Originally Posted by RC12
I race 1/10 asphalt/rubber and don't understand roll out, is there a website that would explain this (Calculation etc.)? Is that like the Internal Drive Ratio (IDR) of 1/12 to get Final Drive Ratio (FRD)?
I dug back into the past a bit and found this little tidbit I put together last fall for our new 1/12 racers in our club re: rollout. I later posted it here. Probably more in-depth than most folks THINK they want, but if you follow it you will definitely understand rollout and be able to calculate it easily even without spreadsheets, etc.
Don't get TOO snowed, I go through a lot of the math as proof (I think everybody should understand the underlying elements though) but I specifically identify the part you really need. What you're USUALLY looking for is what pinion will give you a given rollout if you already know your spur gear teeth, rear tire diameter and desired rollout number.
The beauty of this is it works in metric or standard measurement systems!! Just don't mix the two without using the appropriate conversion factor(s). I use metric so that's what the examples use.
Here's a roll-out tutorial I just sent to the new 1/12 racers in our club. I really do believe that doing the math a couple times helps it all make more sense...plus you get a better idea how changes in this or that affect your roll-out. A tooth on the pinion or a mm of tire diameter make a couple percent difference, a couple teeth on the spur don't make much difference, etc.
This comes under the heading of "give a man a gear combo he'll know roll-out for the day...teach him to calculate roll-out (and what it means) and he'll know roll-out forever. AND be able to teach someone else!
Please feel free to correct if you find any errors. My typing ain't all it could be.
I sent some information to Neal without really thinking that he (and maybe you guys) probably have never been exposed to roll-out. This is the kind of stuff that will drive you bat-shit because nobody ever really just spells this stuff out. OUR big goal, though, is to keep you guys from getting frustrated (like we invariably did).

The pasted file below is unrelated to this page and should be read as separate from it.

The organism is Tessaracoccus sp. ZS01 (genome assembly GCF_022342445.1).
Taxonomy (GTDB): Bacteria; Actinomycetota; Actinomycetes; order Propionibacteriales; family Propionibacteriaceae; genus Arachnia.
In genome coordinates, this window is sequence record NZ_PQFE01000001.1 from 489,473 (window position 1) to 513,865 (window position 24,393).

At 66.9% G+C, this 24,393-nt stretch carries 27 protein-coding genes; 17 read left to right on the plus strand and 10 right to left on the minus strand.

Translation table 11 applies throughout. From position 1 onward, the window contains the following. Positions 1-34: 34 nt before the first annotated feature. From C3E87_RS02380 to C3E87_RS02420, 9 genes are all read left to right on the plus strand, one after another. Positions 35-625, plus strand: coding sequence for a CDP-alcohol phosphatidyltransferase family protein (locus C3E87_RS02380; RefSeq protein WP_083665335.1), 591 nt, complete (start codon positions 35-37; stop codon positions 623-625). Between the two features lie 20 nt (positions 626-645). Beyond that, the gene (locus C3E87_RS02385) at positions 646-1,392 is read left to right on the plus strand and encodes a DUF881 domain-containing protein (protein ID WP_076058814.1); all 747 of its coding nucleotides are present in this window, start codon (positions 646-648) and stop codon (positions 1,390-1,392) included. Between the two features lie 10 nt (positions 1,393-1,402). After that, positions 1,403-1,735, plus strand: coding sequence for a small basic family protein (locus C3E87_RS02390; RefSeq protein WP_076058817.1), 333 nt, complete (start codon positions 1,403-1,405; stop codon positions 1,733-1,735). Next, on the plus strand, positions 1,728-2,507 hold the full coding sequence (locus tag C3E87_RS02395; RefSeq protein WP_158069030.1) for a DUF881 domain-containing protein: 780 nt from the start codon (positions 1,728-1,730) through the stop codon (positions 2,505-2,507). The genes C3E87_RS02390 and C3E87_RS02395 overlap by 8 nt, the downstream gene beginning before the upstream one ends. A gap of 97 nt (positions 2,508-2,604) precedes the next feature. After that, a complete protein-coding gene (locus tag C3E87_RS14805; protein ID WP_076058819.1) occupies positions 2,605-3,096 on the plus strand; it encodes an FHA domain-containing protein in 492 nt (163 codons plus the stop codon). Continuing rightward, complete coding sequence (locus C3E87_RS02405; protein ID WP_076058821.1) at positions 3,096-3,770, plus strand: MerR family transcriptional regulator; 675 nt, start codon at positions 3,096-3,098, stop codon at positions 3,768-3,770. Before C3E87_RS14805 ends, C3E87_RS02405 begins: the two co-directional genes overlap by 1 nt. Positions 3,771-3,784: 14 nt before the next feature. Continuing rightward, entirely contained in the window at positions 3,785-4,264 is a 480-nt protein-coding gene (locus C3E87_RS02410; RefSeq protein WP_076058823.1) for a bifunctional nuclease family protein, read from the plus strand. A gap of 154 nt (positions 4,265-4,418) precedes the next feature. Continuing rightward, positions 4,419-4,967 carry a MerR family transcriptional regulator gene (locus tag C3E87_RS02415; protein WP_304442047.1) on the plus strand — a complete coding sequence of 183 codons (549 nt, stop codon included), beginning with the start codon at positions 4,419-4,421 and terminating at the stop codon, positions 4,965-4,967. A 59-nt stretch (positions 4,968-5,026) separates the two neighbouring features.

Here's a bit of a primer on roll-out.
Gearing a foam-tire on-road car is ENTIRELY dependent on the current diameter of your tires. What you're trying to find is how far the car moves forward for every revolution of the motor. To express it any other way is hopeless because of the fact that foam tires change diameter where rubber tires, effectively, do not. Also we'll see why the question "what gear to run" is impossible to answer without some of the other variables answered.
Just as a reference point I've found for brushed motors in 1/12 that a 96T spur gets pretty much all the combos you need for our tracks. Then it's a matter of measuring your rear tire dia. and consulting the roll-out chart to find desired roll-out and what size pinion gets that for you. I will show you these charts Sunday next. BUT...like a lot of things in life you will gain a FAR better appreciation and understanding for this phenomenon if you do it the hard way a few times. Remember that prior to PC's and easy to download Excell share-sheets we had to manually calculate roll-out and this is a good skill to have because even now I'll end up with an oddball spur gear or a value that doesn't show up on the chart. Or I'll leave my charts someplace. Or... Plus the mathematician/math teacher in me LOVES this stuff!
This is where your high school geometry comes in handy (you remember...the stuff you and every other kid on earth said "but I'll never use it"). Roll out is calculated using good ol' pi (3.14159...). You multiply the tire diameter by pi and that gives you the tire circumference (distance around the tire). Then divide your spur gear by the pinion gear to get your final drive ratio. Finally, divide the tire circumference by the fdr and you have roll-out. The roll-out charts all do this but it is performed on an Excell spread sheet.